Association Between Toll-Like Receptor 4 (TLR4) and Triggering Receptor Expressed on Myeloid Cells 2 (TREM2) Genetic Variants and Clinical Progression of Huntington's Disease.
Legault, Emilie M
Allinson, Kieren S
La Spada, Alberto
REGISTRY Investigators of the European Huntington's Disease Network,
Movement disorders : official journal of the Movement Disorder Society
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Vuono, R., Kouli, A., Legault, E. M., Chagnon, L., Allinson, K. S., La Spada, A., REGISTRY Investigators of the European Huntington's Disease Network,, et al. (2020). Association Between Toll-Like Receptor 4 (TLR4) and Triggering Receptor Expressed on Myeloid Cells 2 (TREM2) Genetic Variants and Clinical Progression of Huntington's Disease.. Movement disorders : official journal of the Movement Disorder Society, 35 (3), 401-408. https://doi.org/10.1002/mds.27911
While Huntington’s disease (HD) is caused by a single dominant gene, it is clear that there are genetic modifiers that may influence the age of onset and disease progression. Objectives. Here, we sought to investigate whether new inflammation-related genetic variants may contribute to the onset and progression of HD. Methods. We first used post mortem brain material from patients at different stages of HD to look at the protein expression of TLR4 and TREM2. We then genotyped the TREM2 R47H gene variant and three TLR4 SNPs in a large cohort of HD patients from the European Huntington’s Disease Network REGISTRY. Results. We found an increase in the number of cells expressing TREM2 and TLR4 in post mortem brain samples from patients dying with HD. We also found that the TREM2 R47H gene variant was associated with changes in cognitive decline in the large cohort of HD patients, whereas two out of three TLR4 SNPs assessed were associated with changes in motor progression in this same group. Conclusions. These findings identify TREM2 and TLR4 as potential genetic modifiers for HD and suggest that inflammation influences disease progression in this condition.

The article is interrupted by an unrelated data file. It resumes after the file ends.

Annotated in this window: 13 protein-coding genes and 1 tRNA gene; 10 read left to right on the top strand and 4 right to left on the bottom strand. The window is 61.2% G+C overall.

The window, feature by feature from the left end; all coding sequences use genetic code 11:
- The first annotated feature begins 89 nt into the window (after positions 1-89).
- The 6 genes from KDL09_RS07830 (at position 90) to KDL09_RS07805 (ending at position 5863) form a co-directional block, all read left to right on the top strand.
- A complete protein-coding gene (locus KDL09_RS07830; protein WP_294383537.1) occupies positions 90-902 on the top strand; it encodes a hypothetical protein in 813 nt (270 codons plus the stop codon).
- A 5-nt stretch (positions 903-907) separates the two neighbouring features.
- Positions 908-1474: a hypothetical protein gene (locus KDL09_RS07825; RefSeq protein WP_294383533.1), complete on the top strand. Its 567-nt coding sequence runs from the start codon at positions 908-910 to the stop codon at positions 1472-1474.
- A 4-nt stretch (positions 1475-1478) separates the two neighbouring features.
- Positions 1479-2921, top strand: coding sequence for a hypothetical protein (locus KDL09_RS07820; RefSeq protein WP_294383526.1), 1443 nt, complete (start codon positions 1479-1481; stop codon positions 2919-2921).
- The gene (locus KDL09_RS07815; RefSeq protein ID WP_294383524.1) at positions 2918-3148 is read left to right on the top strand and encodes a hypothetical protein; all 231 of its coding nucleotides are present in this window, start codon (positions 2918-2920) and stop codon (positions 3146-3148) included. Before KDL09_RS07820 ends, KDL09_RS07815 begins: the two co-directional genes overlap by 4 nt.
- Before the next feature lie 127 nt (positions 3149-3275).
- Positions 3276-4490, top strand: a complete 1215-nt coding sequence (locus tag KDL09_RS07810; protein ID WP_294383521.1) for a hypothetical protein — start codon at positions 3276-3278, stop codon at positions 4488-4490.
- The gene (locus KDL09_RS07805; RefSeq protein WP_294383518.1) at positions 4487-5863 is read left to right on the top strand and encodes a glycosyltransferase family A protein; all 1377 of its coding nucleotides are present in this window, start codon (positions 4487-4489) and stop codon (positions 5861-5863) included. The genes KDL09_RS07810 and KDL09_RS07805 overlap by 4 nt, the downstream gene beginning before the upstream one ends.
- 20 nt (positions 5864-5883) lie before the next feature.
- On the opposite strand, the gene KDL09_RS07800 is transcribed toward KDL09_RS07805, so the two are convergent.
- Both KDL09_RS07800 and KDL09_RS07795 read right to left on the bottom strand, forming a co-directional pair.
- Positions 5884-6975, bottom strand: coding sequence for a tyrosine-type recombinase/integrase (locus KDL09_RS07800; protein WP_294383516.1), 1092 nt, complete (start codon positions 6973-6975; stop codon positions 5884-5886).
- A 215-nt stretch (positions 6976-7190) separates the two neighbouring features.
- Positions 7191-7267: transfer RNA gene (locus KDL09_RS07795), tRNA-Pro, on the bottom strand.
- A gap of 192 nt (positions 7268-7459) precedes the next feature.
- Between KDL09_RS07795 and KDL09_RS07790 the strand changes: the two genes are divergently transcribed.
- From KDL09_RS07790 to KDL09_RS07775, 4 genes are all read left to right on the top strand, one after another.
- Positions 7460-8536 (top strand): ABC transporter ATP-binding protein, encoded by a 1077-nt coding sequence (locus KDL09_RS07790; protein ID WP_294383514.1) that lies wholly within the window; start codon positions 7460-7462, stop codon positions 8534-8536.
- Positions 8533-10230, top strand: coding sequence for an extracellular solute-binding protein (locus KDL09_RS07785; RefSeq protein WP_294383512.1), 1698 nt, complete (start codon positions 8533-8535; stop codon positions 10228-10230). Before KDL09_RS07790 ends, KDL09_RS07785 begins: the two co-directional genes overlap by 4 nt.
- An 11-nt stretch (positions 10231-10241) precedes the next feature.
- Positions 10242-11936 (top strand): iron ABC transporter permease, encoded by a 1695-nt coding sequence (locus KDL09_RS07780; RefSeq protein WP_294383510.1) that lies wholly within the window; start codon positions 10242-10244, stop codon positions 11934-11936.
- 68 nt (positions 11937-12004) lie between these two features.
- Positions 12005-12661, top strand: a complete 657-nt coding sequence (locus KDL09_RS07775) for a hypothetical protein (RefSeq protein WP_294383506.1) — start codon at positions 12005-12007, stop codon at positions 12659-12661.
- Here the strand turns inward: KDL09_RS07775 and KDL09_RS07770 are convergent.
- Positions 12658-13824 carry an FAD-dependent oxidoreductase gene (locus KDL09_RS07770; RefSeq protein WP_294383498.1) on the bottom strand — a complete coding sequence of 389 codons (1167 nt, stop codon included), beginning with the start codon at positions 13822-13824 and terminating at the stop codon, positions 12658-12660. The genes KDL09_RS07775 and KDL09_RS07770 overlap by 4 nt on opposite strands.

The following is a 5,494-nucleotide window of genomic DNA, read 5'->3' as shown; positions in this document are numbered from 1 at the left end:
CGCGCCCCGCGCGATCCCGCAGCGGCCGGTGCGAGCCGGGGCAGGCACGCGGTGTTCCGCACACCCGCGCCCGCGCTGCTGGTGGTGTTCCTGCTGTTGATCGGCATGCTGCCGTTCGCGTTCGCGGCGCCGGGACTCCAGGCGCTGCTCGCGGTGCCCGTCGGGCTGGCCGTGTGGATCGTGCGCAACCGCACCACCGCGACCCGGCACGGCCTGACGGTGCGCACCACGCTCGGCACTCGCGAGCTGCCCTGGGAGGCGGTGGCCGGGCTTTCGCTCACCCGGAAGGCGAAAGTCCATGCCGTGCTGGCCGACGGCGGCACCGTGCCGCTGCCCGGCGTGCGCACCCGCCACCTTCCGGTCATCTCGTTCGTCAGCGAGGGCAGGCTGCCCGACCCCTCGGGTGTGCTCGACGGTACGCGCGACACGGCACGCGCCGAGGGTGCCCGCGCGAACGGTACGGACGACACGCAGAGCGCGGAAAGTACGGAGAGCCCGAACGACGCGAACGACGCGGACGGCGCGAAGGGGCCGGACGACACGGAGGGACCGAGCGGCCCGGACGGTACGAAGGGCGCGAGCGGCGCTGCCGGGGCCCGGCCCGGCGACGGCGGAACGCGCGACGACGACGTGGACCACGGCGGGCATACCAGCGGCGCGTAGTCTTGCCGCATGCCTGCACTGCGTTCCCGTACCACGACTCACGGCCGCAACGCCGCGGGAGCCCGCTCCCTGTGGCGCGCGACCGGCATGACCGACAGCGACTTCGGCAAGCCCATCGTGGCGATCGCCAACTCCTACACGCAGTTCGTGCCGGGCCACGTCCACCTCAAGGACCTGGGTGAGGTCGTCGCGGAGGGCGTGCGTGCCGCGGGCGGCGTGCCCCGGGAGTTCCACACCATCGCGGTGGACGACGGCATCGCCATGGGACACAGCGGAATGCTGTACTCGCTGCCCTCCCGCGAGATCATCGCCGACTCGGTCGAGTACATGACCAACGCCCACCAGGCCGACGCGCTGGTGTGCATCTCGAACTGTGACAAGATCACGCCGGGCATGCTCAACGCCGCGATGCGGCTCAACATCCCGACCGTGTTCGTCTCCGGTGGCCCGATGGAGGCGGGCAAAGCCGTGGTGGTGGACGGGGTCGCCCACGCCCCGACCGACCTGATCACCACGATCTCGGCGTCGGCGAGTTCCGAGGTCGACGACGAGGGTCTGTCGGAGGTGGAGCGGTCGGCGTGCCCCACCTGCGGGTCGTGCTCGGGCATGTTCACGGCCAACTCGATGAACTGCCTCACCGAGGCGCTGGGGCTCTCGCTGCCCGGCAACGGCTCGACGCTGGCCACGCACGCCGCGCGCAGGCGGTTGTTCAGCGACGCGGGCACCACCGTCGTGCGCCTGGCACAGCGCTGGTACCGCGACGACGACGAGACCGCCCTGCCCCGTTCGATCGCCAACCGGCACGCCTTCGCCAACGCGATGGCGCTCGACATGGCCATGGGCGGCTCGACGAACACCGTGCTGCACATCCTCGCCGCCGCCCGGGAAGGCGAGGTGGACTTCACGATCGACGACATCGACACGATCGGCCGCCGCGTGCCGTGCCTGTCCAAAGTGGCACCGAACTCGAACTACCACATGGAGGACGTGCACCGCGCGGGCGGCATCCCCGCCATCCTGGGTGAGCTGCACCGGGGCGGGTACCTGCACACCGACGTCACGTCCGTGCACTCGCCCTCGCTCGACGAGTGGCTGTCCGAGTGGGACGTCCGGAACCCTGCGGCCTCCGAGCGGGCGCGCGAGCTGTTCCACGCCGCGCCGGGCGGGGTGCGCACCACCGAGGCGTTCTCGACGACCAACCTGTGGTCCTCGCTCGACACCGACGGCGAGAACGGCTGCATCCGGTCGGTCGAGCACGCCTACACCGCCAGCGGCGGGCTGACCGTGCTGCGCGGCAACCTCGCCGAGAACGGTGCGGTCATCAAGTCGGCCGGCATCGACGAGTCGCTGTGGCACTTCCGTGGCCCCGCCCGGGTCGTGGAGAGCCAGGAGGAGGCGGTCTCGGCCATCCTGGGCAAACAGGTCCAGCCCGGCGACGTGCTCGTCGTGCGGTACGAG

REGISTRY Investigators of the European Huntington's Disease Network
The research leading to these results has received funding the European Research Council under the European Union’s Seventh Framework Programme: FP/2007-2013 NeuroStemcellRepair (no. 602278) to RAB and Fonds du Québec en Recherche, Santé (FRQS) to JDO. RV has received funding from Alzheimer's Research UK. AK has been supported by a PhD scholarship from the Onassis Foundation and a studentship by the Alborada Trust, and currently funded by a grant from the Evelyn Trust. RAB has received grants from NIHR; MRC; Wellcome Trust; Parkinson's UK; Huntington's Disease Association; Rosetrees Trust; Cure Parkinson's Trust, royalties from Wiley and Springer-Nature and consultancy monies from LCT; F-Prime; Fujifilm Cellular Dynamics International and Oxford Biomedica. RAB is an NIHR Senior Investigator. JDO is receiving salary support from FRQS and Parkinson Québec. The Cambridge Brain Bank is supported in part by NIHR.
European Commission FP7 Collaborative projects (CP) (unknown)
External DOI: https://doi.org/10.1002/mds.27911
This record's URL: https://www.repository.cam.ac.uk/handle/1810/296785
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